Using Linux Dirname Command in Bash Scripts
The dirname command in Linux extracts the directory path from a file path. Learn some practical examples of using dirname command in bash scripts.
The dirname command in Linux prints a file path with its final component removed. This basically gives you the directory path from the file path.
This is particularly helpful in bash scripts where you want to extract the directory path from the long file path.
The dirname command is complementary to the basename command. The basename command extracts the file name from path while dirname extracts the directory path.
Let me show it to you with some examples.
Dirname command examples
The dirname command a straightforward syntax.
dirname OPTION PATH
Using dirname command with the absolute path of a file will give the directory path:
dirname /home/user/data/filename.txt /home/user/data
Like the basename command, the dirname command is also stupid actually. It doesn’t really recognize file path. It just looks for the slashes (/) and prints the whatever is before the last slash. Basically, you can give it any string with / in it and it will work on it.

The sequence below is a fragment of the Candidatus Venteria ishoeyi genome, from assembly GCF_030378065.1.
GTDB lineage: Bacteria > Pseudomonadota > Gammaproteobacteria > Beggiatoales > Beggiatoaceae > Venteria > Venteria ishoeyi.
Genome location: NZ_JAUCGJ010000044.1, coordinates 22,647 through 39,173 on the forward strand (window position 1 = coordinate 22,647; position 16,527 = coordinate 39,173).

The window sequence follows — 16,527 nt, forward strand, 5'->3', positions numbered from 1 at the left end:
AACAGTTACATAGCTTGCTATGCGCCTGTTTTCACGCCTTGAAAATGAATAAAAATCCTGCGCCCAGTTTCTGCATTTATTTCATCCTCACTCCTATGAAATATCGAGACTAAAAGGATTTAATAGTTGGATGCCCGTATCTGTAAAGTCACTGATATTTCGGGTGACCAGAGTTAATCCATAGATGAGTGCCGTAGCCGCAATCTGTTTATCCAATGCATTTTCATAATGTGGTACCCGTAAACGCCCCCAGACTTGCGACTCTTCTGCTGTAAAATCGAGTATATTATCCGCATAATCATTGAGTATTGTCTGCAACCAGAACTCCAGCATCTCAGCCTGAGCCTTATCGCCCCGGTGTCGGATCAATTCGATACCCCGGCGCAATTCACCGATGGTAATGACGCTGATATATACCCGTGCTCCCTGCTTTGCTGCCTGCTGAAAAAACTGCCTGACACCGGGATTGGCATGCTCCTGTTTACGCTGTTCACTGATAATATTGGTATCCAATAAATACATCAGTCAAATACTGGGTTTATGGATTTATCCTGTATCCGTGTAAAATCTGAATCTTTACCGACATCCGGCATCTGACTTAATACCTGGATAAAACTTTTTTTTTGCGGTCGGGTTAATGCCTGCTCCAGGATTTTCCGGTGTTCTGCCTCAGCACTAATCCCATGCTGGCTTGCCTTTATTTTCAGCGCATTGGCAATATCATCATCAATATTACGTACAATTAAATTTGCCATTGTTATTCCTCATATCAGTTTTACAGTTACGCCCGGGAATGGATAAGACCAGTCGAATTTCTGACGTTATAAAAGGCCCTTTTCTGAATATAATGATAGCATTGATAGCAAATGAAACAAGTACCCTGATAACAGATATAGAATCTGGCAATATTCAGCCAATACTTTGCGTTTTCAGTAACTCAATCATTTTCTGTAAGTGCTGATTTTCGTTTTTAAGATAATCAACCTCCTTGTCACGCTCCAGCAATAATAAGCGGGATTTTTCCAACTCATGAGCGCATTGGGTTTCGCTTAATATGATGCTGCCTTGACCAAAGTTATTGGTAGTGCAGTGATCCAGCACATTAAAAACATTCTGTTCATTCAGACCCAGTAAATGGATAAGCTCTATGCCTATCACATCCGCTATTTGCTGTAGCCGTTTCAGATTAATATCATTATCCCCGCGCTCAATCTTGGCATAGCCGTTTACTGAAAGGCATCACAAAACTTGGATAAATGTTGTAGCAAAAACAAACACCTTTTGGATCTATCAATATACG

For example, I am using a random string here with no filename in it. You can see that it still works the same and outputs a string removing the last / and the text after it.
If the path has no slash (/) in it, it will output a dot (.) implying the current directory.
You can use dirname with multiple paths as well. It will return the output for each path in a new line:
You may use the -z option to get the result in the same line with outputs separated by NULL character.
Using dirname in bash script
I showed some examples of the dirname command. Let’s talk about using dirname in bash scripts.
Suppose you have a file path variable and you want to get the path to the directory that contains the file. This could be a simple script:
pathname="/home/dir/data/filename" result=$(dirname "$pathname") echo $result
As I mentioned earlier, the dirname command is complemented with the basename command. Unlike dirname, the basename command prints only the last component of the path.
I hope you liked this tutorial. As always, feel free to ask questions or provide suggestions in the comment section.
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